Cover letters still matter in this day and age for three reasons: they provide another quick layer to weed out candidates, they paint the picture for the screener on why the candidate is applying, and they help connect the work they’ve done to the work they would like to do for the new company in a (hopefully) concrete and engaging visual manner.
First, screeners want quick ways to narrow down their applicant pools and one way they can do that is by requiring a cover letter be submitted with the resume. If candidates ignore this or just send a canned cover letter that works for any application, it turns the screener off and the applicant can get rejected immediately for not following instructions. Because really, who wants a new employee that can’t follow instructions anyway?
Second, the applicant may think their skill set is a great match for a new employer, but they don’t have the traditional skills the screener/hiring manager is looking for. Hence the cover letter is the perfect way to use the keywords needed to paint the picture of why the applicant is a great fit for the employer’s opening. Screeners are crazy busy people that are inundated with information, help make your application stand out by making their job easier by connecting the dots of your skills and their needs.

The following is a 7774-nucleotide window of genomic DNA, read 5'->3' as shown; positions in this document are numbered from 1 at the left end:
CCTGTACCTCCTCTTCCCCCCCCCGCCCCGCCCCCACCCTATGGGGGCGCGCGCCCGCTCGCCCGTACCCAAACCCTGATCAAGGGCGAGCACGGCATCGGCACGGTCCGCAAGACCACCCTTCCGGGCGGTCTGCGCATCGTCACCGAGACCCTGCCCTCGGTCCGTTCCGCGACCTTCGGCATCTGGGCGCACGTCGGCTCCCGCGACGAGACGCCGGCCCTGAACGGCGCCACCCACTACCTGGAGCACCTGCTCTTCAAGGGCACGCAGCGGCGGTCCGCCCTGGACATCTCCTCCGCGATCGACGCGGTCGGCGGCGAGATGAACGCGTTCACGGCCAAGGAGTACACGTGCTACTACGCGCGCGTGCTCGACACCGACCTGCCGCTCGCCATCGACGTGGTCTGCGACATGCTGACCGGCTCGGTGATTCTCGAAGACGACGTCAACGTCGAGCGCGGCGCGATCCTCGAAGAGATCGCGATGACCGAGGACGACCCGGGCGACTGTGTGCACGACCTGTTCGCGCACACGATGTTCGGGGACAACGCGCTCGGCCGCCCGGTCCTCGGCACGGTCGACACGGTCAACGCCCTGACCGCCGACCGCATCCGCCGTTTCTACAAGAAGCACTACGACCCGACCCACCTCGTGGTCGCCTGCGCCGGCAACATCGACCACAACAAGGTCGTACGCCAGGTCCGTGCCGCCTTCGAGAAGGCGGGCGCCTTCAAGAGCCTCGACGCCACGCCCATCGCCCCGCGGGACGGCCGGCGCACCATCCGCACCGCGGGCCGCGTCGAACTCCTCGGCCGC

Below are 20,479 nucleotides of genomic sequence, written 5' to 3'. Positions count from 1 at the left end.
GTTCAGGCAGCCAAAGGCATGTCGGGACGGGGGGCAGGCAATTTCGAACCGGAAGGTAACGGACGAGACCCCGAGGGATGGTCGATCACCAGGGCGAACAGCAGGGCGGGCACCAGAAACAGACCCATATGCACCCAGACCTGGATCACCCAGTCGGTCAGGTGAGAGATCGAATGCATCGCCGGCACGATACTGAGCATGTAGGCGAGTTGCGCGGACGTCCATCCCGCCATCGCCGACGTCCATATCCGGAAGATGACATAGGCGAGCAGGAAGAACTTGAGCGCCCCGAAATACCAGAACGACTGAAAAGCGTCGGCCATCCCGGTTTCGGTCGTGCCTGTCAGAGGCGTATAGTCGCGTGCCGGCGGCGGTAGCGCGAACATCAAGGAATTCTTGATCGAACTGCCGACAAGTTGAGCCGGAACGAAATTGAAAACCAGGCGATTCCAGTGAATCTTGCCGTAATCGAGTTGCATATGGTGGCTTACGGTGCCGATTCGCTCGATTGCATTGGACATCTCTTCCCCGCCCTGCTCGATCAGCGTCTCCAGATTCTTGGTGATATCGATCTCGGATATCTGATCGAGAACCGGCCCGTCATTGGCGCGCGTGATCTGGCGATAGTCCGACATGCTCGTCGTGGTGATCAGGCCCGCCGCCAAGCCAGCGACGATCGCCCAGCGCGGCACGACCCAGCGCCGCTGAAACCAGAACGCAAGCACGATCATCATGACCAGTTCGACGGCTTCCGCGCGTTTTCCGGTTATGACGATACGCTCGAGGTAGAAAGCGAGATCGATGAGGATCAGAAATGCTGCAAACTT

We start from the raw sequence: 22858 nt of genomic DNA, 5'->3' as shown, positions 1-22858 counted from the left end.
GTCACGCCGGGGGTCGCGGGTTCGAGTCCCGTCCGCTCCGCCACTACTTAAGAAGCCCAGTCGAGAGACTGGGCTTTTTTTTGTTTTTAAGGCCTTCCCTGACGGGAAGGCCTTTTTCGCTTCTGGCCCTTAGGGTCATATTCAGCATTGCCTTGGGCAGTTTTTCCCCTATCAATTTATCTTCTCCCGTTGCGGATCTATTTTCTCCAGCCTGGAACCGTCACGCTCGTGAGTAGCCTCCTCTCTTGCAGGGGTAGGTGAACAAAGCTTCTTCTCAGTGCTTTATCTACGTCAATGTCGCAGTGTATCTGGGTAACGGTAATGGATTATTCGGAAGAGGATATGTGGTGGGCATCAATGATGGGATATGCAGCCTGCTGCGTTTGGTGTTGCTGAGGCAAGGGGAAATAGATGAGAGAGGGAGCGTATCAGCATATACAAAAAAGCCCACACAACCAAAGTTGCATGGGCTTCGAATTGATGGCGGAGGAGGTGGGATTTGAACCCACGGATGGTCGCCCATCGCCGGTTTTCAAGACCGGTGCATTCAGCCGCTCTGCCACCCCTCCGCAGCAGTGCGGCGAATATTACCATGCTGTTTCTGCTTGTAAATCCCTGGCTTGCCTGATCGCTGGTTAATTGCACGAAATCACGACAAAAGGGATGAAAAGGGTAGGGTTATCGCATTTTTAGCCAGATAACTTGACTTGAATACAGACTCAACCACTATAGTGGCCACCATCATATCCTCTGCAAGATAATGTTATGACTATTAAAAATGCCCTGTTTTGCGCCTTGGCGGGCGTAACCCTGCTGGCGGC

Finally, most employers are proud of the history and culture of their organization and they want to find the best fit to uphold these things. If an applicant has a personal connection to the history, culture, mission, vision, product, or service, sharing this in a cover letter can make a so-so resume or application more compelling to a screener/hiring manager and encourage them to take a closer look at the applicant.
As a recovering HR executive turned HR consultant and interim HR leader for companies of all sizes, these are the reasons I pause and take a closer look at an applicant before hitting delete.